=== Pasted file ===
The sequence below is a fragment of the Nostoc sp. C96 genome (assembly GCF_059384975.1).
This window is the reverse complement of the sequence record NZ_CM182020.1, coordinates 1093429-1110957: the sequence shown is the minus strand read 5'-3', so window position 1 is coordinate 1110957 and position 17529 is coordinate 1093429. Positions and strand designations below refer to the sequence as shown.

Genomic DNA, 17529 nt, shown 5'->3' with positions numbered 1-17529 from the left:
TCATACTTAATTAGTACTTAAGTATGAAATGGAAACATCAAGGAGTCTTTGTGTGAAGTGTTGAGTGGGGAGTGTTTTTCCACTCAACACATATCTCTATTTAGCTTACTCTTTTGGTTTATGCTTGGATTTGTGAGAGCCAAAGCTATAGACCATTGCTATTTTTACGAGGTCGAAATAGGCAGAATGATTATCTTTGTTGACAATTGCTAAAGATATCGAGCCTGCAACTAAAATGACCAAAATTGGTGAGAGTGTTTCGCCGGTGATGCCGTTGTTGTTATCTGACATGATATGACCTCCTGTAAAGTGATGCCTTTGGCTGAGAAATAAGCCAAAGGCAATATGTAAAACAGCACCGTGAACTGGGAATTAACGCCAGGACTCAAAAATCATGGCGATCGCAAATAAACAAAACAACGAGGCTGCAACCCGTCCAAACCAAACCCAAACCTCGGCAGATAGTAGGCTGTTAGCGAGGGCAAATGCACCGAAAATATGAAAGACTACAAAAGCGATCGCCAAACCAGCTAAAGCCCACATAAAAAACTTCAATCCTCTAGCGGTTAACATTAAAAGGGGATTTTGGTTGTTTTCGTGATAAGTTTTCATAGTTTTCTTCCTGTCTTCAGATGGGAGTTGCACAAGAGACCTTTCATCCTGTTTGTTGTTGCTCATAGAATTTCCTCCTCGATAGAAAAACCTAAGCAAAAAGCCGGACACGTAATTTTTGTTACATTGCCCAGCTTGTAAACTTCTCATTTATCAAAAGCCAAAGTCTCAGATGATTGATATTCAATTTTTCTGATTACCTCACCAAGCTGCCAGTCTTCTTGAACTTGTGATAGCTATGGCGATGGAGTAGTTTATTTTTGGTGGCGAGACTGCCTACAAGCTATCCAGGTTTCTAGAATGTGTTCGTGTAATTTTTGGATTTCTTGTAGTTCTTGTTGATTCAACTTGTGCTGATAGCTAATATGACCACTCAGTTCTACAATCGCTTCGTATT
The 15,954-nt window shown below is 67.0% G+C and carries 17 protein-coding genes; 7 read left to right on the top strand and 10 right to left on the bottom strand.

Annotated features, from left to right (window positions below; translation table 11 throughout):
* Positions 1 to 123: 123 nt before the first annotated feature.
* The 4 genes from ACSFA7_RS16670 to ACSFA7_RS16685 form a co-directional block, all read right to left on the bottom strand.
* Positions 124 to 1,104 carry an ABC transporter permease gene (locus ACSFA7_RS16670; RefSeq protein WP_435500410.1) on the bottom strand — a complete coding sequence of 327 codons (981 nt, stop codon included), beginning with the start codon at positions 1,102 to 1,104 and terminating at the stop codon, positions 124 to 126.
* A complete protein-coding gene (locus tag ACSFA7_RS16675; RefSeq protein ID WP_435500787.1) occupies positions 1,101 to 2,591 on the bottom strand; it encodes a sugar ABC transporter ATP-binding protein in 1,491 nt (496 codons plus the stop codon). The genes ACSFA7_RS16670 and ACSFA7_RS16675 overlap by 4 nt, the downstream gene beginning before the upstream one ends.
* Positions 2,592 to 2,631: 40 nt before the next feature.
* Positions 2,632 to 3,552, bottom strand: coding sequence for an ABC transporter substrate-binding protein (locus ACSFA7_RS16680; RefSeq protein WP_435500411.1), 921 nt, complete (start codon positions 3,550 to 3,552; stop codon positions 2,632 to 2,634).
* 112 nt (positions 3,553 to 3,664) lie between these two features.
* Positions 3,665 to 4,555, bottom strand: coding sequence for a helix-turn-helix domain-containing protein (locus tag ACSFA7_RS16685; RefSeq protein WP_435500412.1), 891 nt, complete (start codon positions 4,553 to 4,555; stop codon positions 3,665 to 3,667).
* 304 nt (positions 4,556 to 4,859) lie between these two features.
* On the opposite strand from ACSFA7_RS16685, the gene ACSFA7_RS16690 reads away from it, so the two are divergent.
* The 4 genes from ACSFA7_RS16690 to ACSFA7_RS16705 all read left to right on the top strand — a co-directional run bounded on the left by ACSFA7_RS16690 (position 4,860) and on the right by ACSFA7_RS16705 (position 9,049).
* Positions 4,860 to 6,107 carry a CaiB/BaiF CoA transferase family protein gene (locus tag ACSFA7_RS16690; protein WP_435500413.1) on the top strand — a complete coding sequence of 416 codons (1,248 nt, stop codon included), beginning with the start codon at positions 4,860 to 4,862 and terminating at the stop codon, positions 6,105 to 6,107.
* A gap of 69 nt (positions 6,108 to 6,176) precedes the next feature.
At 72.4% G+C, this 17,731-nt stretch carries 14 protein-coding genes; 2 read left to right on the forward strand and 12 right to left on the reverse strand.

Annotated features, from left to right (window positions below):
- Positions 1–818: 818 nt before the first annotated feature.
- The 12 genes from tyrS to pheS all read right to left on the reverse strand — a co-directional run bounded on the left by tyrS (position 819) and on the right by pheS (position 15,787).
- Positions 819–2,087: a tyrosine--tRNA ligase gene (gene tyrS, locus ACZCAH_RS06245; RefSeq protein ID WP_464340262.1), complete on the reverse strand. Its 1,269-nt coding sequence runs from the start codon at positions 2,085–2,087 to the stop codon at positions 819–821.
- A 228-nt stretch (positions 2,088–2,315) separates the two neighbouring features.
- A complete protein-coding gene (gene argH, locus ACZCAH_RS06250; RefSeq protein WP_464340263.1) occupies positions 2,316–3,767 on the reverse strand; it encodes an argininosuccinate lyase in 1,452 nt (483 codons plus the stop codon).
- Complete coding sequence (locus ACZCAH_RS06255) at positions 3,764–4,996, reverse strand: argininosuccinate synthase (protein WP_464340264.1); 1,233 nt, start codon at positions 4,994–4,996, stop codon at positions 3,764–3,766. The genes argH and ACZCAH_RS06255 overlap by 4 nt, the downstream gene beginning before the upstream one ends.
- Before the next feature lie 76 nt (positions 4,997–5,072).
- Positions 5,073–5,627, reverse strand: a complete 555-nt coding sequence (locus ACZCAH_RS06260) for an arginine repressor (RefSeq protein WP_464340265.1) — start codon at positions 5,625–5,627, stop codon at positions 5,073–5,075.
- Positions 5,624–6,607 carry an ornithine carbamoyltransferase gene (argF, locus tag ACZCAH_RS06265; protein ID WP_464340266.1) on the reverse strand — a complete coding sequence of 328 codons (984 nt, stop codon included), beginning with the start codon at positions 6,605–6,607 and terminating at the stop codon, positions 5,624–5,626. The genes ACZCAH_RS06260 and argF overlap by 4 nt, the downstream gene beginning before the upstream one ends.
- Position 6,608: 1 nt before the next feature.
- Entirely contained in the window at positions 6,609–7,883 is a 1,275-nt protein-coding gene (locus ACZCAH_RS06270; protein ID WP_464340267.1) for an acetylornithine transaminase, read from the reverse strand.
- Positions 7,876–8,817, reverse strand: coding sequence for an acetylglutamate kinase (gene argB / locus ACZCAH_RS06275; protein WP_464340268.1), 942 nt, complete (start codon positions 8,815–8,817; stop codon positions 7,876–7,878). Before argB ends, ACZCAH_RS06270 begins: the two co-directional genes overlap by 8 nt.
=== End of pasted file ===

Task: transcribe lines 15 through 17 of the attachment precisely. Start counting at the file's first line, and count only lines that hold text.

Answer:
* 304 nt (positions 4,556 to 4,859) lie between these two features.
* On the opposite strand from ACSFA7_RS16685, the gene ACSFA7_RS16690 reads away from it, so the two are divergent.
* The 4 genes from ACSFA7_RS16690 to ACSFA7_RS16705 all read left to right on the top strand — a co-directional run bounded on the left by ACSFA7_RS16690 (position 4,860) and on the right by ACSFA7_RS16705 (position 9,049).